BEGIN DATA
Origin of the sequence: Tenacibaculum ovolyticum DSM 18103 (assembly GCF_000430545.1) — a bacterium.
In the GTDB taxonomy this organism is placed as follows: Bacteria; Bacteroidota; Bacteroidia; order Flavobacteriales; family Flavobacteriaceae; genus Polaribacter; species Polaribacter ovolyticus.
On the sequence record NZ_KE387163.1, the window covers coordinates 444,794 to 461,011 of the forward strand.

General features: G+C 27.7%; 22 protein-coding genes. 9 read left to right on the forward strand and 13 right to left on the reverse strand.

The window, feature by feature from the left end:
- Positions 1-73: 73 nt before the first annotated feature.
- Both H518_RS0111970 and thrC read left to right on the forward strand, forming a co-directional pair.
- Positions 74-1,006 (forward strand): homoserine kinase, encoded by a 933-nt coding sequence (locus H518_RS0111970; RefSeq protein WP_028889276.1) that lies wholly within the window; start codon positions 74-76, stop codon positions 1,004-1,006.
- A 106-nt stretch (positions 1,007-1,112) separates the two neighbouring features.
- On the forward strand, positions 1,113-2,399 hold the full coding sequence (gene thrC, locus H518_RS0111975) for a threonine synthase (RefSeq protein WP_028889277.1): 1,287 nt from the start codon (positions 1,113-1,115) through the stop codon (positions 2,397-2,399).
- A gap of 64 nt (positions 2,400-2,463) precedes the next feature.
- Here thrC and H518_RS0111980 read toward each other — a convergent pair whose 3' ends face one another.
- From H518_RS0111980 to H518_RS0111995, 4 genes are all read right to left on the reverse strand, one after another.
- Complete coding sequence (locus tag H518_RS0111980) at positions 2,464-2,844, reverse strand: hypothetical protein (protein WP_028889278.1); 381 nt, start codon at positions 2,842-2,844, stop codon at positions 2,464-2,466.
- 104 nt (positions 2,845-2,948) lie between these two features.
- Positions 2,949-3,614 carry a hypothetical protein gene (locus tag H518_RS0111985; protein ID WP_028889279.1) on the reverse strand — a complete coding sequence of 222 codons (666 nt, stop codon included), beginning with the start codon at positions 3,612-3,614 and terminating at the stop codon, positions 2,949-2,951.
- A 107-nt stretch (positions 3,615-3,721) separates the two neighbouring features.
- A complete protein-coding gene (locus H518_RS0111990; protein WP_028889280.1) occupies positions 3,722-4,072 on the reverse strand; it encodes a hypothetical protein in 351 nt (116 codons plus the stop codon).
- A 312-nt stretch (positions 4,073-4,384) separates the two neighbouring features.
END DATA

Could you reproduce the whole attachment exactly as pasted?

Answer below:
Origin of the sequence: Tenacibaculum ovolyticum DSM 18103 (assembly GCF_000430545.1) — a bacterium.
In the GTDB taxonomy this organism is placed as follows: Bacteria; Bacteroidota; Bacteroidia; order Flavobacteriales; family Flavobacteriaceae; genus Polaribacter; species Polaribacter ovolyticus.
On the sequence record NZ_KE387163.1, the window covers coordinates 444,794 to 461,011 of the forward strand.

General features: G+C 27.7%; 22 protein-coding genes. 9 read left to right on the forward strand and 13 right to left on the reverse strand.

The window, feature by feature from the left end:
- Positions 1-73: 73 nt before the first annotated feature.
- Both H518_RS0111970 and thrC read left to right on the forward strand, forming a co-directional pair.
- Positions 74-1,006 (forward strand): homoserine kinase, encoded by a 933-nt coding sequence (locus H518_RS0111970; RefSeq protein WP_028889276.1) that lies wholly within the window; start codon positions 74-76, stop codon positions 1,004-1,006.
- A 106-nt stretch (positions 1,007-1,112) separates the two neighbouring features.
- On the forward strand, positions 1,113-2,399 hold the full coding sequence (gene thrC, locus H518_RS0111975) for a threonine synthase (RefSeq protein WP_028889277.1): 1,287 nt from the start codon (positions 1,113-1,115) through the stop codon (positions 2,397-2,399).
- A gap of 64 nt (positions 2,400-2,463) precedes the next feature.
- Here thrC and H518_RS0111980 read toward each other — a convergent pair whose 3' ends face one another.
- From H518_RS0111980 to H518_RS0111995, 4 genes are all read right to left on the reverse strand, one after another.
- Complete coding sequence (locus tag H518_RS0111980) at positions 2,464-2,844, reverse strand: hypothetical protein (protein WP_028889278.1); 381 nt, start codon at positions 2,842-2,844, stop codon at positions 2,464-2,466.
- 104 nt (positions 2,845-2,948) lie between these two features.
- Positions 2,949-3,614 carry a hypothetical protein gene (locus tag H518_RS0111985; protein ID WP_028889279.1) on the reverse strand — a complete coding sequence of 222 codons (666 nt, stop codon included), beginning with the start codon at positions 3,612-3,614 and terminating at the stop codon, positions 2,949-2,951.
- A 107-nt stretch (positions 3,615-3,721) separates the two neighbouring features.
- A complete protein-coding gene (locus H518_RS0111990; protein WP_028889280.1) occupies positions 3,722-4,072 on the reverse strand; it encodes a hypothetical protein in 351 nt (116 codons plus the stop codon).
- A 312-nt stretch (positions 4,073-4,384) separates the two neighbouring features.